I was just starting to get comfortable with the idea of tweaking recipes and had no aspirations of creating my own dish.  But as stated by the ancient Greek philosopher Plato, “Necessity is the mother of invention.” This recipe was created out of necessity.  I had to get dinner on the table and I hadn’t been to the grocery.  We had already gone out to eat that week and I knew that the budget-friendly thing to do was to work with what we had in the house.  I was stuck with the food that we had.  After looking through the freezer and refrigerator, I came up with a plan.  Mexican Pasta was made.  And enjoyed. By all.  It was a happy mama moment.  I did it!  I came up with a meal on my own, and thankfully it was much better than corn chowder.

So here is my recipe making it’s culinary debut.  Mexican Pasta.  Maybe not the healthiest meal,  but good nonetheless.  Healthier recipes will come later.  I can only tackle one giant at a time.

Mexican Pasta

Ingredients:

1 box of penne pasta (or a gluten-free pasta alternative)

1 small can of green chiles

1 can of red enchilada sauce (I used Muir Glen Organic Mild Red Chile)

1 box of cream cheese

1/2 of an onion

1-2 cloves of garlic (I love garlic, so I used two)

1/2 of a jar of Trader Joes Cowboy Caviar (or another chunky black bean and corn salsa) – optional

1 lb of ground beef

Taco Seasoning

*When I originally made this recipe I had a half a pound of ground taco meat that was frozen in the freezer.  When I made it again, I cooked a pound of hamburger but only used half of the taco meat and froze the other half.  You could use all of the taco meat in the pasta, but I recommend using the meat for two meals.  Use half in the pasta and freeze the other half for later.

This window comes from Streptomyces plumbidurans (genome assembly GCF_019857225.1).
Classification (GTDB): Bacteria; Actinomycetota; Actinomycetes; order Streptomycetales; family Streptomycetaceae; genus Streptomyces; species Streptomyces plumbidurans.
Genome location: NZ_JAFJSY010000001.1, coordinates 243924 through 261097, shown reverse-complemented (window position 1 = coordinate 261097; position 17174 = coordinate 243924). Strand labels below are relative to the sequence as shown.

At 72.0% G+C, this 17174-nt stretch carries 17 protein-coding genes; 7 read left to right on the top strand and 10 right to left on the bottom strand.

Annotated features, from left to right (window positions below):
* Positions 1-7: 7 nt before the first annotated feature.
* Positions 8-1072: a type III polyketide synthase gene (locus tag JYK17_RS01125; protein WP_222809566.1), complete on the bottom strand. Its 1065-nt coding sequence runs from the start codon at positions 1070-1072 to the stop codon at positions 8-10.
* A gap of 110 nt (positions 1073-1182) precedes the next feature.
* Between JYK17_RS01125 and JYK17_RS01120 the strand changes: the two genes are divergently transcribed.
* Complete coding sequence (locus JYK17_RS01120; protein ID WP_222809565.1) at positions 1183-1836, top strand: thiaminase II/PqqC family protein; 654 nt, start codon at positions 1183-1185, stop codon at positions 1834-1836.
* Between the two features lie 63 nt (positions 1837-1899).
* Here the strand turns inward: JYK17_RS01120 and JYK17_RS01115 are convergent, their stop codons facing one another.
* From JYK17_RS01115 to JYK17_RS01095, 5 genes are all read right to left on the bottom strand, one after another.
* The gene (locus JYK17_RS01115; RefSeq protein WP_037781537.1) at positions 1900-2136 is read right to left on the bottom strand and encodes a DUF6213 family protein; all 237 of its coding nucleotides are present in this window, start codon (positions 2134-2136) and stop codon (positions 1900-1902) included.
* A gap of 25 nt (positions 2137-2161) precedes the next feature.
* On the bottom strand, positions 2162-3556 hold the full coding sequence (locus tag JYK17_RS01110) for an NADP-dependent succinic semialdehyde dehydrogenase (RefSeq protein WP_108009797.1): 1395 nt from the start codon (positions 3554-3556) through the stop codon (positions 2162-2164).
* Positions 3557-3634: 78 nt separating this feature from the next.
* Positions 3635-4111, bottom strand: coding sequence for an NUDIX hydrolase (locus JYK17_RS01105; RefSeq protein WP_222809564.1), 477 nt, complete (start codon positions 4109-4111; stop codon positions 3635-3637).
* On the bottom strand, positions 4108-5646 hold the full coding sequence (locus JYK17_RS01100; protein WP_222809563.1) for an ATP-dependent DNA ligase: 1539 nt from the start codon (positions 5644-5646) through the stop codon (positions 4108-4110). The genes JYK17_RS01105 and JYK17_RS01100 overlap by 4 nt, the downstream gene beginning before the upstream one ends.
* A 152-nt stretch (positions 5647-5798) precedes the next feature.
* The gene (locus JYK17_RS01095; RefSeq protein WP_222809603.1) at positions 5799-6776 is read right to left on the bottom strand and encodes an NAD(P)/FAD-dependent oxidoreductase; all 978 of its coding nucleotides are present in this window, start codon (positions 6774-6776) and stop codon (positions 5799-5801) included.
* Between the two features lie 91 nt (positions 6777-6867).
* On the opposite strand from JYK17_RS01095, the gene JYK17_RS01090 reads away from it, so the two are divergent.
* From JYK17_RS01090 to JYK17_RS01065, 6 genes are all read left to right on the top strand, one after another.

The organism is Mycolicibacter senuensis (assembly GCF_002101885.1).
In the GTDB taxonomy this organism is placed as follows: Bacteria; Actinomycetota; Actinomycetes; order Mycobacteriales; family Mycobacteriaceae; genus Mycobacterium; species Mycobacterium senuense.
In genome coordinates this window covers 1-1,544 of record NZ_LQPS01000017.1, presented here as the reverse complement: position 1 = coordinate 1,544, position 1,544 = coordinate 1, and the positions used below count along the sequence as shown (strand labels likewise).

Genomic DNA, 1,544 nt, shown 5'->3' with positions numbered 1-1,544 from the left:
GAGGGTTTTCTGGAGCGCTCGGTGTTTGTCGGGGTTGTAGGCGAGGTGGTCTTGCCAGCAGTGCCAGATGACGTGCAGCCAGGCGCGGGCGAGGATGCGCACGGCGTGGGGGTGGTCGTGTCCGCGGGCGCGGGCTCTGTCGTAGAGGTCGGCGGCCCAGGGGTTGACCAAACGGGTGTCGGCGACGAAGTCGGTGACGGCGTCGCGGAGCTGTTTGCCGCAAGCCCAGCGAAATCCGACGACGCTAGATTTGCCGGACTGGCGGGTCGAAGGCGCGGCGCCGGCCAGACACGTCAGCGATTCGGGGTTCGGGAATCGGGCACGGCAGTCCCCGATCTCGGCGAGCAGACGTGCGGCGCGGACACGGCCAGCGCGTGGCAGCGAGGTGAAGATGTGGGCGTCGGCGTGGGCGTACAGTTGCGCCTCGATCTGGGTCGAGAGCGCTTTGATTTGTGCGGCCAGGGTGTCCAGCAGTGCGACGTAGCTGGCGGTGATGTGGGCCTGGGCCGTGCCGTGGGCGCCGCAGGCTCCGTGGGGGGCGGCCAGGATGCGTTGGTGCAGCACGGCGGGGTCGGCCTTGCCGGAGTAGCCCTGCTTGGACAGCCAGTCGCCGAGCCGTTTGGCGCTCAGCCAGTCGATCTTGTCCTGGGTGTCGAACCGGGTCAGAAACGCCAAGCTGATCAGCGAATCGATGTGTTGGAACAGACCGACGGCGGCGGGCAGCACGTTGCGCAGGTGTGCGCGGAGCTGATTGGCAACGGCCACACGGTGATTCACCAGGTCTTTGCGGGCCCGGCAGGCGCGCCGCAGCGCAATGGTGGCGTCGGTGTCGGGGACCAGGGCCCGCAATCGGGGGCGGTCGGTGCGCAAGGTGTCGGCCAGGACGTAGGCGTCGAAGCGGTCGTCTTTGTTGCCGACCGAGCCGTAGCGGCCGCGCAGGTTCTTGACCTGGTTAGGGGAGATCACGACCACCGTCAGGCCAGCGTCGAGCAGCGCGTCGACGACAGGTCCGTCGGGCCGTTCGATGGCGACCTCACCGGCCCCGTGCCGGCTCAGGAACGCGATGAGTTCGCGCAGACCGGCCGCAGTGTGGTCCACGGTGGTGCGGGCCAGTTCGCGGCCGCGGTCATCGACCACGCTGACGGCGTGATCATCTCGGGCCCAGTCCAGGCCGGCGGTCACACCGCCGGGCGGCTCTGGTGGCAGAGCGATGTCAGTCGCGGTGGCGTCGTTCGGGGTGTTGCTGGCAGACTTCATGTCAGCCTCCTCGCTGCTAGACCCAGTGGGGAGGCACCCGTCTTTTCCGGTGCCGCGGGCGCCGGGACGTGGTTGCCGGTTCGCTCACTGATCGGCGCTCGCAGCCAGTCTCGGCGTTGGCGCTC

Directions: 

Cook ground beef.  Add your favorite taco seasoning according to package instructions.

Cook penne pasta according to directions.

In a separate skillet, sauté onion.  I prefer to sauté my vegetables with coconut oil, but feel free to use whatever oil you typically use.  After the onions have sautéed for a bit and are translucent and their sweet smell has filled the house, add garlic and sauté for a couple minutes more.  Next, add the can of diced green chiles.  Sauté for a few more minutes.

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Add the enchilada sauce to the green chile and onion mixture.  If you are fortunate enough to have a Trader Joes nearby, I recommend using some of the Cowboy Caviar.  This is delicious and adds a little extra something to the dish.  If you do not have a Trader Joes, you could substitute another chunky black bean and corn salsa.  The Cowboy Caviar is very chunky and a little sweet.  It is awesome!  I only use about a half of the jar of salsa when I make this dish.  Let this simmer for a few minutes on the stove.

 

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Once this has simmered, add the cream cheese.  I recommend cutting the cream cheese into cubes and placing them into the sauce.  Once the cream cheese is melted, add the taco meat.

 

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Next, add the cooked penne to the sauce.